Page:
Manchester City owners in record valuation after US investment
Silver Lake have signed a definitive agreement to make a £389 million ($500 million) investment in City Football Group (CFG).
CFG, which has a stake in seven football clubs globally, including in the US, Australia, Japan and China, already has 12 percent of its equity held by a consortium of Chinese institutional investors led by Chinese media and entertainment conglomerate CMC Inc.
California-based Silver Lake has moved into entertainment in recent years after being primarily known for investing in technology companies such as Alibaba, Dell and Skype.
CFG chairman Khaldoon Al Mubarak said in a statement the investment would help the company grow.
“We and Silver Lake share the strong belief in the opportunities being presented by the convergence of entertainment, sports and technology and the resulting ability for CFG to generate long-term growth and new revenue streams globally.”
Abu Dhabi United Group, which has poured hundreds of millions of pounds into City since buying the club in 2008 from Thai businessman Thaksin Shinawatra, remains the majority CFG shareholder with around 77 percent of the company, according to Silver Lake.
Egon Durban, Sliver Lake’s managing director, said investing in CFG was exciting as they were showing the way for others in innovative ways of how to market football whilst preserving the history of the clubs.
“We are excited to partner with the Board and CFG’s world-class management team to help drive the next phase of CFG’s growth in the fast-growing premium sports and entertainment content market,” he said in a statement.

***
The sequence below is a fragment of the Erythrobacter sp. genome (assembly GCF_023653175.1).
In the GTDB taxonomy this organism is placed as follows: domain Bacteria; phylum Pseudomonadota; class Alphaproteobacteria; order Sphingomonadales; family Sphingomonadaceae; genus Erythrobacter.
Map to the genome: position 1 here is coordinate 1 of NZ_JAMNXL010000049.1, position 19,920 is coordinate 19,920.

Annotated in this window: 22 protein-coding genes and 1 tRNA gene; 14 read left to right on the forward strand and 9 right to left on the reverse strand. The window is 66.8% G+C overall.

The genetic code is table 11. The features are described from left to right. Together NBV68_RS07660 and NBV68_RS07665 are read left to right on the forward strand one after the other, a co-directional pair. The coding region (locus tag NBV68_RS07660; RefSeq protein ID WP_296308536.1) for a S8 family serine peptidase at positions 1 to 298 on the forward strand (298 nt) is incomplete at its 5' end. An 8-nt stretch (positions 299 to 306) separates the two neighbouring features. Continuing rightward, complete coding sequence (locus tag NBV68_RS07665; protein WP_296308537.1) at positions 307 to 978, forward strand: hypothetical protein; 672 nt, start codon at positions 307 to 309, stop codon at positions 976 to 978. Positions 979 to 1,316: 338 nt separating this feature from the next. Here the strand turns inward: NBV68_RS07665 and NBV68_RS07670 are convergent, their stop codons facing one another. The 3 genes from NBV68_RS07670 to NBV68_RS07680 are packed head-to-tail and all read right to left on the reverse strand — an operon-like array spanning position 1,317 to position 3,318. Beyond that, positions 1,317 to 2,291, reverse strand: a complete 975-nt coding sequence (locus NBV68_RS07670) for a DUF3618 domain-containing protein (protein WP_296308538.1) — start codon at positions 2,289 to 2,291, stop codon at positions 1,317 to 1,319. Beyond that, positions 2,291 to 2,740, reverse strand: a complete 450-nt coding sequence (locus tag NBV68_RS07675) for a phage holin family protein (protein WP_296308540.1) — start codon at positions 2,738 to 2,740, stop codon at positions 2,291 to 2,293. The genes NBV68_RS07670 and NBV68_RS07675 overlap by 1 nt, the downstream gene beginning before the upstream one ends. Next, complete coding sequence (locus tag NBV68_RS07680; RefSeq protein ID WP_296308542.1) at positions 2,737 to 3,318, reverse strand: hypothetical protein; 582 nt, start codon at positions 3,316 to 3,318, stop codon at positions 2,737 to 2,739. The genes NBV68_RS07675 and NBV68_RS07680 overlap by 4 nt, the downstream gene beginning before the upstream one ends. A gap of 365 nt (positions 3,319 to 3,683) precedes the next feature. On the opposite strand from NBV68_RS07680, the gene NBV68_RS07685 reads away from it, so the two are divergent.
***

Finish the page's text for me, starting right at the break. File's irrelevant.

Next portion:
“We greatly respect CFG’s stewardship of more than a century of soccer tradition and the strong global fanbases of its clubs.”
Earlier this year Joe Tsai, co-founder of China’s online giant Alibaba, bought a controlling share in the Brooklyn Nets basketball team, which gave it a $2.35 billion valuation, the highest for a US sports team.
Manchester City have won the Premier League title four times since Abu Dhabi United Group, the investment vehicle owned by Sheikh Mansour bin Zayed Al Nahyan, took over the club.
They have enjoyed 11 successive years of financial growth and earlier this month reported record revenue of £535.2 million last season.
They are sitting third in the Premier League table and reached the knockout stages of the Champions League on Tuesday.
A Puma kit deal of £45 million a year has also added to their coffers.
The one cloud on City’s horizon is a potential ban from the Champions League if found guilty of breaching UEFA’s Financial Fairplay rules.
An appeal to the Court of Arbitration for Sport (CAS) asking for UEFA’s probe to be halted failed.
The club will now face judgement from European football’s ruling body’s adjudicatory chamber.
The other clubs in CFG’s portfolio are Melbourne City, Yokohama F Marinos, New York City FC, Uruguayan outfit Club Atletico Torque and Spanish side Girona.
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